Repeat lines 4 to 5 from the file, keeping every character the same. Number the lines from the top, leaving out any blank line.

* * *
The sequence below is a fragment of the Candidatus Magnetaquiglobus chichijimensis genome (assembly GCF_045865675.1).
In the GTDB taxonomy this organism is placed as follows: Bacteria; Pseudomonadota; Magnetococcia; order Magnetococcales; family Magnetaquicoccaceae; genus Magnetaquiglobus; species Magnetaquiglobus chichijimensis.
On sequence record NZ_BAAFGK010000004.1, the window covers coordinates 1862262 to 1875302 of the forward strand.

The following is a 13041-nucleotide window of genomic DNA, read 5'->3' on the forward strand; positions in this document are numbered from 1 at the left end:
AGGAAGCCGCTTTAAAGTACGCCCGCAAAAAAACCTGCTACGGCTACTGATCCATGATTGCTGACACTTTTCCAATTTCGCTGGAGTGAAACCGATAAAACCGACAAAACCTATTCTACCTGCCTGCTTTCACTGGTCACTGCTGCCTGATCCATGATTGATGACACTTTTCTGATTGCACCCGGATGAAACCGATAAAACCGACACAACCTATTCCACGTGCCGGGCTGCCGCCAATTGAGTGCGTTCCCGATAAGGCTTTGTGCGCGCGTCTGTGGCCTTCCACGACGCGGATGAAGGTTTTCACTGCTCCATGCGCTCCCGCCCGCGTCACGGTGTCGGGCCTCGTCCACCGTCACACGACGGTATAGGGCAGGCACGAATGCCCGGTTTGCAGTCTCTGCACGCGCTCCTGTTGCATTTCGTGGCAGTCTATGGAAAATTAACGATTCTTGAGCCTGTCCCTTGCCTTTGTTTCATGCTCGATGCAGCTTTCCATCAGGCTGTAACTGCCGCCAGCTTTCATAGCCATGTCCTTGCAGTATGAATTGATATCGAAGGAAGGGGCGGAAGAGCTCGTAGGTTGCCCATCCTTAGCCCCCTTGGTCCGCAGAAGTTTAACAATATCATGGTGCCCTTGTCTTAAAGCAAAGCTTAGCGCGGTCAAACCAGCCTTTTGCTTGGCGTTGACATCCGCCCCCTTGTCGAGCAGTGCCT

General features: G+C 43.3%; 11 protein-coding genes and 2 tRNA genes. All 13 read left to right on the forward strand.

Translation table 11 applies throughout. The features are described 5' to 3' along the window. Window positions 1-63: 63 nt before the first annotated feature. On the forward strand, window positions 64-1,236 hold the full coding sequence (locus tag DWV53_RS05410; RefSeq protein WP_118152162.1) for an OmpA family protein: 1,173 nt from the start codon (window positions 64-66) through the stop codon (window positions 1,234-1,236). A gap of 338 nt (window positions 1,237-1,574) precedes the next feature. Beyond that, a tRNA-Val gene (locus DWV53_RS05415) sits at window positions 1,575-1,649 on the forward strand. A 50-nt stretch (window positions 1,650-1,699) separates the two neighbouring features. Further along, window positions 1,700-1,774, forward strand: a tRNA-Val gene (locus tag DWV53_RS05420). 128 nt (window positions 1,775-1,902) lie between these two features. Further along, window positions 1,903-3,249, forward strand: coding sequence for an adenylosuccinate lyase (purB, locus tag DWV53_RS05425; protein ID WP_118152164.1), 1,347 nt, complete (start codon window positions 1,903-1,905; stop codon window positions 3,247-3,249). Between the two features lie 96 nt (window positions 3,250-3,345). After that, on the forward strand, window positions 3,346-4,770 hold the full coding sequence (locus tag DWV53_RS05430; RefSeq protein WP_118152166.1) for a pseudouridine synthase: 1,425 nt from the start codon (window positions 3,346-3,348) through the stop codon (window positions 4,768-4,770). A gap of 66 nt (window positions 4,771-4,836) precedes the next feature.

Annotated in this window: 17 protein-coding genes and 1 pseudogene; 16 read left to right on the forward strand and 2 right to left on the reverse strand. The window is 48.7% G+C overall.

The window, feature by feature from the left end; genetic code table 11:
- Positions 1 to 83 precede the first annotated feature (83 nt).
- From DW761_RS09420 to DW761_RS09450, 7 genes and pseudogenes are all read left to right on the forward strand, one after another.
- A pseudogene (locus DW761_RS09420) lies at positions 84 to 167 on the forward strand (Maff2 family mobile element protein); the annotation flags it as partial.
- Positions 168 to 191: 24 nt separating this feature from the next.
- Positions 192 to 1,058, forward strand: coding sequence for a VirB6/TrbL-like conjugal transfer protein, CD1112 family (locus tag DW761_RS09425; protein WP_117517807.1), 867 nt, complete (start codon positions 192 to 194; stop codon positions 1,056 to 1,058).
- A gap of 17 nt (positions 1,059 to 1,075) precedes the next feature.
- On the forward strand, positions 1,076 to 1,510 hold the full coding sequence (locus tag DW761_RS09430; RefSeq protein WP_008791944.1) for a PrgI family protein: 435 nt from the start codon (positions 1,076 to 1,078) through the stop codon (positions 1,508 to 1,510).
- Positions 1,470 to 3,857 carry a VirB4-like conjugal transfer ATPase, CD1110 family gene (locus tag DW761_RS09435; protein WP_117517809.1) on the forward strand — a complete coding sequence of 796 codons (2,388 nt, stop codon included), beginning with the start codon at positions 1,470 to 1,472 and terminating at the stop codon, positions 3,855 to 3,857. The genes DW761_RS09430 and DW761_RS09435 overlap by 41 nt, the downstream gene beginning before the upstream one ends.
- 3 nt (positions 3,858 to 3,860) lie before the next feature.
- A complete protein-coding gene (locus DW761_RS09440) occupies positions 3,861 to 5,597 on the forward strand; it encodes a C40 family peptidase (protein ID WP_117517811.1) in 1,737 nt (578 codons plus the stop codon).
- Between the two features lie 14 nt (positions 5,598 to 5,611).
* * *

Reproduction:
The following is a 13041-nucleotide window of genomic DNA, read 5'->3' on the forward strand; positions in this document are numbered from 1 at the left end:
AGGAAGCCGCTTTAAAGTACGCCCGCAAAAAAACCTGCTACGGCTACTGATCCATGATTGCTGACACTTTTCCAATTTCGCTGGAGTGAAACCGATAAAACCGACAAAACCTATTCTACCTGCCTGCTTTCACTGGTCACTGCTGCCTGATCCATGATTGATGACACTTTTCTGATTGCACCCGGATGAAACCGATAAAACCGACACAACCTATTCCACGTGCCGGGCTGCCGCCAATTGAGTGCGTTCCCGATAAGGCTTTGTGCGCGCGTCTGTGGCCTTCCACGACGCGGATGAAGGTTTTCACTGCTCCATGCGCTCCCGCCCGCGTCACGGTGTCGGGCCTCGTCCACCGTCACACGACGGTATAGGGCAGGCACGAATGCCCGGTTTGCAGTCTCTGCACGCGCTCCTGTTGCATTTCGTGGCAGTCTATGGAAAATTAACGATTCTTGAGCCTGTCCCTTGCCTTTGTTTCATGCTCGATGCAGCTTTCCATCAGGCTGTAACTGCCGCCAGCTTTCATAGCCATGTCCTTGCAGTATGAATTGATATCGAAGGAAGGGGCGGAAGAGCTCGTAGGTTGCCCATCCTTAGCCCCCTTGGTCCGCAGAAGTTTAACAATATCATGGTGCCCTTGTCTTAAAGCAAAGCTTAGCGCGGTCAAACCAGCCTTTTGCTTGGCGTTGACATCCGCCCCCTTGTCGAGCAGTGCCT